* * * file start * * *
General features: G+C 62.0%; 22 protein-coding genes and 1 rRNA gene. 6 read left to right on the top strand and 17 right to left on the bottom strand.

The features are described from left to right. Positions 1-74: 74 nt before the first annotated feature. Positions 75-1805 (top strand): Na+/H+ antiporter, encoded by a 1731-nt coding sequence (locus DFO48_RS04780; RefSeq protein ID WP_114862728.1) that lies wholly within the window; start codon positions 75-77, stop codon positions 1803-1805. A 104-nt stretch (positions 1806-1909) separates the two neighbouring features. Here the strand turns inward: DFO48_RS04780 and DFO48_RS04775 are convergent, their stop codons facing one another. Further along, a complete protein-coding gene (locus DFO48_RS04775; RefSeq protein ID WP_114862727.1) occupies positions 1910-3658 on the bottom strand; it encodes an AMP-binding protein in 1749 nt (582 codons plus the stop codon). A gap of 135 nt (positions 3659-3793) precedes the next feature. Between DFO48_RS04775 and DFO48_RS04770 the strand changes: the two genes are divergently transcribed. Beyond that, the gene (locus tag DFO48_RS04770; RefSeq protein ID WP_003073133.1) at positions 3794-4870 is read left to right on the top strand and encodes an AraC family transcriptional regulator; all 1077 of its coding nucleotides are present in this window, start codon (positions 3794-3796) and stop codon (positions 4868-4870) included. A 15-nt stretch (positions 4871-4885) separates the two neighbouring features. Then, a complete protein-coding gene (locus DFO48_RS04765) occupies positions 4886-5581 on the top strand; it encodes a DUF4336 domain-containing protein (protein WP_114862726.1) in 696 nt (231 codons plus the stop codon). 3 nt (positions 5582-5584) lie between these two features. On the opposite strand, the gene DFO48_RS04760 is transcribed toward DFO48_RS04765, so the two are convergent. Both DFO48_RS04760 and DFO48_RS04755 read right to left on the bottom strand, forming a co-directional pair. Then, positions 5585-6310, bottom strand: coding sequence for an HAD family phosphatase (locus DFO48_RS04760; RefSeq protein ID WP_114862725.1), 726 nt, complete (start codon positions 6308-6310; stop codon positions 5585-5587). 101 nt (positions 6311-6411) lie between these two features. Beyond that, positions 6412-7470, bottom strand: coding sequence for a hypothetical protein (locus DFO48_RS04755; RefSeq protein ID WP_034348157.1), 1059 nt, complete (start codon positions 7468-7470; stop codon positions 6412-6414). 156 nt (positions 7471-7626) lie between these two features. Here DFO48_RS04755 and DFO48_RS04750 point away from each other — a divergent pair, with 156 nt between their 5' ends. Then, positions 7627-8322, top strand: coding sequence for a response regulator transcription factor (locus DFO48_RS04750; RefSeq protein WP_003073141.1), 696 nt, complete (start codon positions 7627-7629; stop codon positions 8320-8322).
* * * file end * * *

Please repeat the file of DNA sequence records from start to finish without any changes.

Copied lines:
General features: G+C 62.0%; 22 protein-coding genes and 1 rRNA gene. 6 read left to right on the top strand and 17 right to left on the bottom strand.

The features are described from left to right. Positions 1-74: 74 nt before the first annotated feature. Positions 75-1805 (top strand): Na+/H+ antiporter, encoded by a 1731-nt coding sequence (locus DFO48_RS04780; RefSeq protein ID WP_114862728.1) that lies wholly within the window; start codon positions 75-77, stop codon positions 1803-1805. A 104-nt stretch (positions 1806-1909) separates the two neighbouring features. Here the strand turns inward: DFO48_RS04780 and DFO48_RS04775 are convergent, their stop codons facing one another. Further along, a complete protein-coding gene (locus DFO48_RS04775; RefSeq protein ID WP_114862727.1) occupies positions 1910-3658 on the bottom strand; it encodes an AMP-binding protein in 1749 nt (582 codons plus the stop codon). A gap of 135 nt (positions 3659-3793) precedes the next feature. Between DFO48_RS04775 and DFO48_RS04770 the strand changes: the two genes are divergently transcribed. Beyond that, the gene (locus tag DFO48_RS04770; RefSeq protein ID WP_003073133.1) at positions 3794-4870 is read left to right on the top strand and encodes an AraC family transcriptional regulator; all 1077 of its coding nucleotides are present in this window, start codon (positions 3794-3796) and stop codon (positions 4868-4870) included. A 15-nt stretch (positions 4871-4885) separates the two neighbouring features. Then, a complete protein-coding gene (locus DFO48_RS04765) occupies positions 4886-5581 on the top strand; it encodes a DUF4336 domain-containing protein (protein WP_114862726.1) in 696 nt (231 codons plus the stop codon). 3 nt (positions 5582-5584) lie between these two features. On the opposite strand, the gene DFO48_RS04760 is transcribed toward DFO48_RS04765, so the two are convergent. Both DFO48_RS04760 and DFO48_RS04755 read right to left on the bottom strand, forming a co-directional pair. Then, positions 5585-6310, bottom strand: coding sequence for an HAD family phosphatase (locus DFO48_RS04760; RefSeq protein ID WP_114862725.1), 726 nt, complete (start codon positions 6308-6310; stop codon positions 5585-5587). 101 nt (positions 6311-6411) lie between these two features. Beyond that, positions 6412-7470, bottom strand: coding sequence for a hypothetical protein (locus DFO48_RS04755; RefSeq protein ID WP_034348157.1), 1059 nt, complete (start codon positions 7468-7470; stop codon positions 6412-6414). 156 nt (positions 7471-7626) lie between these two features. Here DFO48_RS04755 and DFO48_RS04750 point away from each other — a divergent pair, with 156 nt between their 5' ends. Then, positions 7627-8322, top strand: coding sequence for a response regulator transcription factor (locus DFO48_RS04750; RefSeq protein WP_003073141.1), 696 nt, complete (start codon positions 7627-7629; stop codon positions 8320-8322).